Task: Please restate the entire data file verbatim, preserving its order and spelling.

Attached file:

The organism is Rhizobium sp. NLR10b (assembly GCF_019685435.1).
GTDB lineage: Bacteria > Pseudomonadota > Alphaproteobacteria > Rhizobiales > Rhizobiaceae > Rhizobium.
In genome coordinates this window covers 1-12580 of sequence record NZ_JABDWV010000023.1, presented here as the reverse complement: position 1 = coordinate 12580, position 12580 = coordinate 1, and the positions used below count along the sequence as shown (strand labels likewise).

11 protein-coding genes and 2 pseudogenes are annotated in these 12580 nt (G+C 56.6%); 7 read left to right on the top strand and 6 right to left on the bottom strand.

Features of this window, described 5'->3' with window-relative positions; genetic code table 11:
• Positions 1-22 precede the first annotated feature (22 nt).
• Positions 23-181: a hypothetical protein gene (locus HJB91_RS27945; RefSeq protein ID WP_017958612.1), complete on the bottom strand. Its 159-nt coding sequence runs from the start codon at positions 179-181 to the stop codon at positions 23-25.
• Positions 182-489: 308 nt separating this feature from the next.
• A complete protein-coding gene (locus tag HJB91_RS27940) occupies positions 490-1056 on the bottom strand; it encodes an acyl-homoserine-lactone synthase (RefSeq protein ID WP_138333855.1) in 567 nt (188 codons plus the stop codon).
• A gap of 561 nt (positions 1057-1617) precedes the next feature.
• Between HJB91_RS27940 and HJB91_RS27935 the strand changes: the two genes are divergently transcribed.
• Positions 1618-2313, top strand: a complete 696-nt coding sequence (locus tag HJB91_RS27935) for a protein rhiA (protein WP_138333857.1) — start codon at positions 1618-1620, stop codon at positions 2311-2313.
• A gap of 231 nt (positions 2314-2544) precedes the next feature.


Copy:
The organism is Rhizobium sp. NLR10b (assembly GCF_019685435.1).
GTDB lineage: Bacteria > Pseudomonadota > Alphaproteobacteria > Rhizobiales > Rhizobiaceae > Rhizobium.
In genome coordinates this window covers 1-12580 of sequence record NZ_JABDWV010000023.1, presented here as the reverse complement: position 1 = coordinate 12580, position 12580 = coordinate 1, and the positions used below count along the sequence as shown (strand labels likewise).

11 protein-coding genes and 2 pseudogenes are annotated in these 12580 nt (G+C 56.6%); 7 read left to right on the top strand and 6 right to left on the bottom strand.

Features of this window, described 5'->3' with window-relative positions; genetic code table 11:
• Positions 1-22 precede the first annotated feature (22 nt).
• Positions 23-181: a hypothetical protein gene (locus HJB91_RS27945; RefSeq protein ID WP_017958612.1), complete on the bottom strand. Its 159-nt coding sequence runs from the start codon at positions 179-181 to the stop codon at positions 23-25.
• Positions 182-489: 308 nt separating this feature from the next.
• A complete protein-coding gene (locus tag HJB91_RS27940) occupies positions 490-1056 on the bottom strand; it encodes an acyl-homoserine-lactone synthase (RefSeq protein ID WP_138333855.1) in 567 nt (188 codons plus the stop codon).
• A gap of 561 nt (positions 1057-1617) precedes the next feature.
• Between HJB91_RS27940 and HJB91_RS27935 the strand changes: the two genes are divergently transcribed.
• Positions 1618-2313, top strand: a complete 696-nt coding sequence (locus tag HJB91_RS27935) for a protein rhiA (protein WP_138333857.1) — start codon at positions 1618-1620, stop codon at positions 2311-2313.
• A gap of 231 nt (positions 2314-2544) precedes the next feature.